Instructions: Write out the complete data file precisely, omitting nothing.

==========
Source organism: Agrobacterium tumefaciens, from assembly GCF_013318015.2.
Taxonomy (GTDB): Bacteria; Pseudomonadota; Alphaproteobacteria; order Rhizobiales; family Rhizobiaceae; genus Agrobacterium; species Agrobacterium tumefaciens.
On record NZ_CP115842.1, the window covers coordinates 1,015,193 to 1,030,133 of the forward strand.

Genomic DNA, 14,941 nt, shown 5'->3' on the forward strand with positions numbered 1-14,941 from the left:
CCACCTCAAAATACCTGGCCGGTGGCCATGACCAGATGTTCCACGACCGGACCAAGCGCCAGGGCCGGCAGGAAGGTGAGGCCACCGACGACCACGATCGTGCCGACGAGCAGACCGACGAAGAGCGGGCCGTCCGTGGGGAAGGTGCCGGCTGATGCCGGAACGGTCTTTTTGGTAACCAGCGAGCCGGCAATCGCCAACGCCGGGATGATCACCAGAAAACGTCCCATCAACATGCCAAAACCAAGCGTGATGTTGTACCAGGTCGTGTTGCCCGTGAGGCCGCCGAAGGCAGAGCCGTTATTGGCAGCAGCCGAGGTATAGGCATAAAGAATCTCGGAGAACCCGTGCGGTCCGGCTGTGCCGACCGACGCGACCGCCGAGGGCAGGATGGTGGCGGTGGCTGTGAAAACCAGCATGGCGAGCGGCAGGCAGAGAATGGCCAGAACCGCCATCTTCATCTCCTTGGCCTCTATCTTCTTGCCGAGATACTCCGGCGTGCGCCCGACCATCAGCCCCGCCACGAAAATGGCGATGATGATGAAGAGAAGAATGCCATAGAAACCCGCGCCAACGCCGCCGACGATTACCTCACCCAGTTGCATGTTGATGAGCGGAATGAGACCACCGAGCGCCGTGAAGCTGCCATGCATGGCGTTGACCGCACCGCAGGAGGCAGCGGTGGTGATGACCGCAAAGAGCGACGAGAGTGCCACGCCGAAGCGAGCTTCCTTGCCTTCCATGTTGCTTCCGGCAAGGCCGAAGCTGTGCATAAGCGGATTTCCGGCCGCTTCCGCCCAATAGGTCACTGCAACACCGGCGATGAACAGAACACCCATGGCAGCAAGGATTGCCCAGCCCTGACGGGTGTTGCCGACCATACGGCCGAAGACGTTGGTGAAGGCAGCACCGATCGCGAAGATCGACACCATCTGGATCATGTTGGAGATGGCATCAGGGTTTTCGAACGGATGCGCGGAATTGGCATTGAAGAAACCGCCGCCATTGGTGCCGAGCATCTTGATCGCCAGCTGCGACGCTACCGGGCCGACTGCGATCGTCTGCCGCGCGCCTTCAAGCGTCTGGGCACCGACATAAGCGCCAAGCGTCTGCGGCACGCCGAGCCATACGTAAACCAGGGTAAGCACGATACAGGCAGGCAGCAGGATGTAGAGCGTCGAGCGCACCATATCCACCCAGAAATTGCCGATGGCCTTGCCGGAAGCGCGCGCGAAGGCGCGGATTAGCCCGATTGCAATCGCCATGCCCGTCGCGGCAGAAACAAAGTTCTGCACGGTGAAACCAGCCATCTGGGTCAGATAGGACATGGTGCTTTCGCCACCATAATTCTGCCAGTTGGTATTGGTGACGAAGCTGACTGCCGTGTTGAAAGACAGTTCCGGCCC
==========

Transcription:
Source organism: Agrobacterium tumefaciens, from assembly GCF_013318015.2.
Taxonomy (GTDB): Bacteria; Pseudomonadota; Alphaproteobacteria; order Rhizobiales; family Rhizobiaceae; genus Agrobacterium; species Agrobacterium tumefaciens.
On record NZ_CP115842.1, the window covers coordinates 1,015,193 to 1,030,133 of the forward strand.

Genomic DNA, 14,941 nt, shown 5'->3' on the forward strand with positions numbered 1-14,941 from the left:
CCACCTCAAAATACCTGGCCGGTGGCCATGACCAGATGTTCCACGACCGGACCAAGCGCCAGGGCCGGCAGGAAGGTGAGGCCACCGACGACCACGATCGTGCCGACGAGCAGACCGACGAAGAGCGGGCCGTCCGTGGGGAAGGTGCCGGCTGATGCCGGAACGGTCTTTTTGGTAACCAGCGAGCCGGCAATCGCCAACGCCGGGATGATCACCAGAAAACGTCCCATCAACATGCCAAAACCAAGCGTGATGTTGTACCAGGTCGTGTTGCCCGTGAGGCCGCCGAAGGCAGAGCCGTTATTGGCAGCAGCCGAGGTATAGGCATAAAGAATCTCGGAGAACCCGTGCGGTCCGGCTGTGCCGACCGACGCGACCGCCGAGGGCAGGATGGTGGCGGTGGCTGTGAAAACCAGCATGGCGAGCGGCAGGCAGAGAATGGCCAGAACCGCCATCTTCATCTCCTTGGCCTCTATCTTCTTGCCGAGATACTCCGGCGTGCGCCCGACCATCAGCCCCGCCACGAAAATGGCGATGATGATGAAGAGAAGAATGCCATAGAAACCCGCGCCAACGCCGCCGACGATTACCTCACCCAGTTGCATGTTGATGAGCGGAATGAGACCACCGAGCGCCGTGAAGCTGCCATGCATGGCGTTGACCGCACCGCAGGAGGCAGCGGTGGTGATGACCGCAAAGAGCGACGAGAGTGCCACGCCGAAGCGAGCTTCCTTGCCTTCCATGTTGCTTCCGGCAAGGCCGAAGCTGTGCATAAGCGGATTTCCGGCCGCTTCCGCCCAATAGGTCACTGCAACACCGGCGATGAACAGAACACCCATGGCAGCAAGGATTGCCCAGCCCTGACGGGTGTTGCCGACCATACGGCCGAAGACGTTGGTGAAGGCAGCACCGATCGCGAAGATCGACACCATCTGGATCATGTTGGAGATGGCATCAGGGTTTTCGAACGGATGCGCGGAATTGGCATTGAAGAAACCGCCGCCATTGGTGCCGAGCATCTTGATCGCCAGCTGCGACGCTACCGGGCCGACTGCGATCGTCTGCCGCGCGCCTTCAAGCGTCTGGGCACCGACATAAGCGCCAAGCGTCTGCGGCACGCCGAGCCATACGTAAACCAGGGTAAGCACGATACAGGCAGGCAGCAGGATGTAGAGCGTCGAGCGCACCATATCCACCCAGAAATTGCCGATGGCCTTGCCGGAAGCGCGCGCGAAGGCGCGGATTAGCCCGATTGCAATCGCCATGCCCGTCGCGGCAGAAACAAAGTTCTGCACGGTGAAACCAGCCATCTGGGTCAGATAGGACATGGTGCTTTCGCCACCATAATTCTGCCAGTTGGTATTGGTGACGAAGCTGACTGCCGTGTTGAAAGACAGTTCCGGCCC